88 Laphroaig 15-year-old Single Malt Scotch (Allied Domecq Spirits, U.S.A., CT) 43% abv, $61. Medium amber in color; the peaty nose bears hints of licorice and cigar smoke. The slick, oily body holds a peaty palate that’s more subdued and refined than this malt’s 10-year-old brother and brings with it an almost Sherry-like sweetness (although no Sherry butts are used to mature this malt) and a faint nuttiness in the backdrop. The finish is dry, peaty, sophisticated, and very long. Although this is unmistakably an Islay malt, it has a sophistication that perfectly illustrates what five more years in the wood can do to a Scotch.

88 Oban 14-year-old Single Malt Scotch (Schieffelin & Somerset Co., NY) 43% abv, $40. Light amber in color; the nose holds the scent of fresh sea air and just a hint of peat, with sweet butter lurking in the backdrop. The medium body holds a deliciously salty palate with rich peaty notes and a nicely formed backdrop of light fruits (melons, peaches?). The finish is incredibly long, salty and smoky. If you enjoy Campbeltown malts, well known for their saltiness, this Western Highland bottling is for you. Don’t add water to this one—it sips very well neat.

87 Murray McDavid 1990 Rosebank Single Malt Scotch (Barrique Wine Company, IL) 46% abv, $66. This pale-straw whisky bears a sweet floral nose with hints of Sherry. The light to medium buttery body bears a dry palate with a light pepperiness balancing the honeyed character. Finishes long and warm. Here’s a Lowland malt that can be hard to find—the distillery closed in 1993. Although it’s not the most complex of drams, the balance is marvelous. Sip it with a few drops of spring water.

86 Laphroaig 10-year-old Single Malt Scotch (Allied Domecq Spirits, U.S.A., CT) 43% abv, $38. Burnished gold in color; this quintessential Islay malt has a nose that’s intense with peat, iodine, and stormy sea air. The heavy, oily body holds an unforgiving palate as it charges around the mouth with flavors that replicate the aromas precisely. The finish is rich, long, oily, and very peaty. This malt isn’t for everyone, and it would be hard to declare that it’s a well-constructed complex dram, but there’s something about this whisky that makes it perfect for certain occasions. Think about a cold, rainy night when all you want is to curl up by the fire and get some heat in your stomach as well as on it.

83 Bunnahabhain 12-year-old Single Islay Malt Scotch (Remy Amerique, NY/The Bunnahabhain Distillery, Scotland) 43% abv, $38. This burnished-gold malt bears light peat and a slight saltiness in the nose. The body is medium, and the palate very dry with notes of hazelnuts, a slight peatiness, and a very faint, medicinal quality. The finish is fairly long and far spicier than the palate would lead you to believe.

82 Tamdhu Single Malt Scotch (Remy Amerique, NY/The Tamdhu Distillery, Scotland) 40% abv, $28. Pale gold in color; the fragrant nose is sweet and heathery, with a touch of Sherry. The body is medium, and the Sherry character follows through in the palate along with a hint of peat and a touch of honey. The finish is short and sweet.

Brandies and Eaux-de-Vie

96 A. B. Polentes Eau-de-Vie de Poire William (V.O.S. Selections, NY) 45% abv, $63. Ripe fresh pears are immediately detectable in the aromas of this clear eau-de-vie. The body is medium, and on the palate the pear flavors dance with a tongue-tingling pepperiness and just a hint of paraffin that provides good balance. The finish is long. Here’s a pear eau-de-vie that’s head and shoulders above most others, since in many bottlings the pear flavor is barely evident, and in some others it predominates to the extent that the spirit is more like a liqueur than an eau-de-vie.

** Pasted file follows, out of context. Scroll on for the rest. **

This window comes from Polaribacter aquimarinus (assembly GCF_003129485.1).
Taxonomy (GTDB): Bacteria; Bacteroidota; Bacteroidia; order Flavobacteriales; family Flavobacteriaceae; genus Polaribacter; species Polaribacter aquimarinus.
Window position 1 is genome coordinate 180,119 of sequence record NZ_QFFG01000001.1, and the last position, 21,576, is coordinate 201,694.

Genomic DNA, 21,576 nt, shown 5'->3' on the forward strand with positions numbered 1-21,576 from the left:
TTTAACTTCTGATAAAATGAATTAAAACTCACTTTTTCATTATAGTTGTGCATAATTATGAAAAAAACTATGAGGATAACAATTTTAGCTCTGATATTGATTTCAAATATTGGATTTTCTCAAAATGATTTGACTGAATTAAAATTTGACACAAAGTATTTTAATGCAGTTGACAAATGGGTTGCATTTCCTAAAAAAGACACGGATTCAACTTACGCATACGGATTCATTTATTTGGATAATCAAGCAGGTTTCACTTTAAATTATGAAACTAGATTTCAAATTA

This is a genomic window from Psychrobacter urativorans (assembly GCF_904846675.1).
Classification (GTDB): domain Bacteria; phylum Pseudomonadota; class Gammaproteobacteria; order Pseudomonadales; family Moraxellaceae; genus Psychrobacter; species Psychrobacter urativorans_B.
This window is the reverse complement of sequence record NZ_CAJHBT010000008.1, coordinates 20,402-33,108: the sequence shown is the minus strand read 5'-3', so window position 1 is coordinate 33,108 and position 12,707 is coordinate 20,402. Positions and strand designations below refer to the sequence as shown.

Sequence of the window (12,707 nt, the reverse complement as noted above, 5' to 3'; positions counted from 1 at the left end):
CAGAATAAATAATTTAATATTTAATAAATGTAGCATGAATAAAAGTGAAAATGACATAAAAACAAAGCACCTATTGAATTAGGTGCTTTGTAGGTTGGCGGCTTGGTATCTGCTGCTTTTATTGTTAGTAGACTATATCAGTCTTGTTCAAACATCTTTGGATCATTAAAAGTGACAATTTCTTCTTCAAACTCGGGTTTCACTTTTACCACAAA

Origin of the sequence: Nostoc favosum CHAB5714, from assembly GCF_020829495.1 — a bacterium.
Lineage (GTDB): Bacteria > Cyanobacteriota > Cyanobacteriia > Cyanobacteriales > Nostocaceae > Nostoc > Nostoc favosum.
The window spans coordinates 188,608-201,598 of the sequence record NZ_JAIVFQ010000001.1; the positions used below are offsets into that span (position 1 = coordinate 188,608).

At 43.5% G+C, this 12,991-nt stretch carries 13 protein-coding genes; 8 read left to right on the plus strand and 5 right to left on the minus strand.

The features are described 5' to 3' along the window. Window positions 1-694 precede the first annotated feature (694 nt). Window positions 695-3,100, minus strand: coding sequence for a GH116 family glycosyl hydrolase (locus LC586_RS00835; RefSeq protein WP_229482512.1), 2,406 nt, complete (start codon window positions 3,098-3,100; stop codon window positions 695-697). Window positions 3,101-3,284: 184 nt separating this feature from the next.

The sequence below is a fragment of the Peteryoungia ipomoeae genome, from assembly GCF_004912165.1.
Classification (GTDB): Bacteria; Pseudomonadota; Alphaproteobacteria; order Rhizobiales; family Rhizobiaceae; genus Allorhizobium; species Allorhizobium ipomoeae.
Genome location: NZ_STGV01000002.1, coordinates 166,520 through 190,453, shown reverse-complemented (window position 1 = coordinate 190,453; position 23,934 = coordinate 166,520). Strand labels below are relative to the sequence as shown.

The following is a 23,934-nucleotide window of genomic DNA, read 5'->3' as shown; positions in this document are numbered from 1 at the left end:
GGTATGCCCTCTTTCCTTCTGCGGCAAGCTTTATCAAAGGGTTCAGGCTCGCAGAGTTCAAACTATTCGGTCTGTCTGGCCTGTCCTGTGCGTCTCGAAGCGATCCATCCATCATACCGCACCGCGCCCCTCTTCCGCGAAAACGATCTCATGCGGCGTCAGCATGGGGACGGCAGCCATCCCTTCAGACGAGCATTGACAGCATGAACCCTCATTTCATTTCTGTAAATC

95 A. Edmond Audry Reserve Speciale Fine Champagne Cognac (V.O.S. Selections, NY) 40% abv, $89. This burnished-gold Cognac bears aromas that are initially dry, with hints of tobacco, but a rich subtle fruitiness presents itself as a counterpoint after not too long. The body is medium, bordering on big, and on the palate, the fruitiness is barely detectable. Instead, a superb dry, austere mélange of flavors—tobacco, leather, and "forest after a rainstorm"—are present in excellent balance. The finish is long, dry, and somewhat peppery.

89 A. B. Polentes Bas Armagnac 1986 Sable Fauve (V.O.S. Selections, NY) 47.9% abv, $91. Medium-amber in color; the nose is at once peppery and fruity (prunes) with a hint of rancio. The body is big and silky, and the palate holds the same prune notes as are found in the nose, plus there’s a hint of sweet butter. But here the pepperiness of the spirit is out front, and the rancio, though present, is barely detectable in the backdrop. The finish is long and spicy.


93 Chinaco Blanco 100% Blue Agave Tequila (Jim Beam Brands Company, IL) 40% abv, $35. This pale straw-colored tequila holds a deliciously vegetal nose with notes of green wood, savory and sage. The body is surprising since it enters slim but then immediately fattens up, becoming very round and supple. On the palate, we find flavors similar to the aromas in the nose, but here there’s a peculiar note that’s reminiscent of the candied nuts sold by street vendors—it makes for a very interesting palate. The finish is smooth, long and warm. Although "blanco" tequilas are, by definition, unaged, we found no sign of youth here. This is a highly recommendable sipping tequila.

Published on August 30, 2005
About the Author
Dylan Garret